Abolition and Women’s Rights

Abolition and Women’s Rights

In the first decades of the 1800s, a coalition of Protestants made arguments grounded in scripture for the abolition of slavery. This group laid the foundation for later social movements, including the women’s rights movement. Although cooperation between churches gave momentum to these campaigns, political and religious arguments led to internal divisions, often along racial and geographic lines. 

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Both the movements for the abolition of slavery and for women’s rights were powerful expressions of 19th century Protestant moral reform. A few Christians raised protests against slavery prior to the Revolution, but many more began to question its compatibility with Christianity in light of the Enlightenment ideals enshrined in the Declaration of Independence. Early antislavery advocates began to call for gradual emancipation, sometimes linking emancipation to the repatriation of slaves to Africa. Strong critics like Daniel Walker sounded a more prophetic note with denunciations of the hypocrisy of American Christianity and slavery.

The abolitionist movement gained momentum in the north in the 1830s with calls for immediate emancipation. Black abolitionists like Frederick Douglass, white evangelicals like Theodore Weld, and white religious radicals like William Lloyd Garrison led a broad coalition that sought to convert churches to an understanding that slavery was a sin and to enlist them in the antislavery cause. The success of Harriet Beecher Stowe’s novel, Uncle Tom’s Cabin, aided the movement by creating a sympathetic portrait of slaves, which, while patronizing, appealed to the moralistic sentimentality that typified the piety of much of the Protestant middle class.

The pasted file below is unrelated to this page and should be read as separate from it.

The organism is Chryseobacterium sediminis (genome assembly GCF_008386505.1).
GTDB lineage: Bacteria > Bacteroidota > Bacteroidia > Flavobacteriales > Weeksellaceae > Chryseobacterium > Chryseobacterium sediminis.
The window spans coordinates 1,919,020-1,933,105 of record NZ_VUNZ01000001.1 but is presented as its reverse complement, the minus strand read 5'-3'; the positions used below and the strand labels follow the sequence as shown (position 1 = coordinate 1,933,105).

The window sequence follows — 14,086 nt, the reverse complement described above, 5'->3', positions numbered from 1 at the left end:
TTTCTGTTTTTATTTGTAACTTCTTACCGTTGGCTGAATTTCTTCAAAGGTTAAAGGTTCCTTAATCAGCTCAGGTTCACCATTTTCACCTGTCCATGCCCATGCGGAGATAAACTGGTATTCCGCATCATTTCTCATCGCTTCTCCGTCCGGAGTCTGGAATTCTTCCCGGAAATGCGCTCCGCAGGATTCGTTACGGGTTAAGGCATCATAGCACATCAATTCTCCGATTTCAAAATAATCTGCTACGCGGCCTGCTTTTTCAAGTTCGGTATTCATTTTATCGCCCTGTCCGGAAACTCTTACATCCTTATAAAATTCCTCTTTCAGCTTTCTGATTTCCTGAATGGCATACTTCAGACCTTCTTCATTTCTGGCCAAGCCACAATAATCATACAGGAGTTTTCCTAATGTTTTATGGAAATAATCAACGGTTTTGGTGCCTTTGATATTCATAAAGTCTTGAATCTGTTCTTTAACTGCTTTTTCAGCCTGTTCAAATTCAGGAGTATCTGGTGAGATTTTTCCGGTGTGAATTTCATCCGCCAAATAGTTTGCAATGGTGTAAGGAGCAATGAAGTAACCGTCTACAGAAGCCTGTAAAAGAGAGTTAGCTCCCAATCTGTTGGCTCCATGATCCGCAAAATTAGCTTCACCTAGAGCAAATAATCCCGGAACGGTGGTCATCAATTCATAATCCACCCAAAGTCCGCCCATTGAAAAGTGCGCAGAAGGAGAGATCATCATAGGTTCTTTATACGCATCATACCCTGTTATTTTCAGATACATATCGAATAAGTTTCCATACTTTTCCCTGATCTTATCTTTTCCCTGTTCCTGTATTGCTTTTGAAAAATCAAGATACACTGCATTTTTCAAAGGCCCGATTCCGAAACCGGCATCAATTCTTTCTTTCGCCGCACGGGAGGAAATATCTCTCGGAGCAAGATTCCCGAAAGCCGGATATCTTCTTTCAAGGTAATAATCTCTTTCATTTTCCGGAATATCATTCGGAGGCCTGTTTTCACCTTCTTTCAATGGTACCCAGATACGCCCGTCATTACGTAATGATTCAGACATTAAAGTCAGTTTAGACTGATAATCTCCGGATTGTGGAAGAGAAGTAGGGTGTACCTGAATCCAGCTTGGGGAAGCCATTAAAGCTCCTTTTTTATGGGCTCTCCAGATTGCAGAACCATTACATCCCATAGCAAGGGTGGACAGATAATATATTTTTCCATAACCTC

The antislavery movement also created major divisions in American Christianity as the nation moved toward civil war. Methodists split along north/south lines in 1844 over the question of whether a slaveholder could be a bishop. Similar controversies led to a split among Baptists in the following year. Other churches witnessed the emergence of pro- and antislavery splinter groups, while the Catholic, Episcopal, and Lutheran churches largely remained deliberately removed from controversy, although the latter two would also experience fracture over the question of slavery. Abolitionists never converted most churches to an unambiguous denunciation of slavery, and full emancipation came only as the result of Civil War. But the role of the churches in the fight against slavery nonetheless provided an inspiration for Protestant social reformers later in the century.

The women’s rights movement also grew out of a fusion between Enlightenment ideals and Protestant moral reform. Many women joined the abolitionist ranks only to be excluded from leadership roles in some antislavery organizations. This experience led a small group to convene the Woman’s Rights Convention in 1848 in Seneca Falls, New York. Over the next four decades, the movement grew into a coalition of liberals like Susan B. Anthony and evangelicals like Francis Willard, who for years led the Women’s Christian Temperance Union. Suffrage, one central goal of the movement, was achieved only with the passage of the Nineteenth Amendment in 1920.

The ordination of women was another outgrowth of the women’s rights movement. In 1853, Congregationalist Antoinette Brown Blackwell became the first woman to be ordained in the United States. However few other churches followed this example, and continued Christian resistance to women’s issues led Elizabeth Cady Stanton to publish The Woman’s Bible, a pioneering work of feminist criticism. A much broader movement for women’s ordination and a more systematic feminist critique of Christian practice came only after the middle of the 20th century.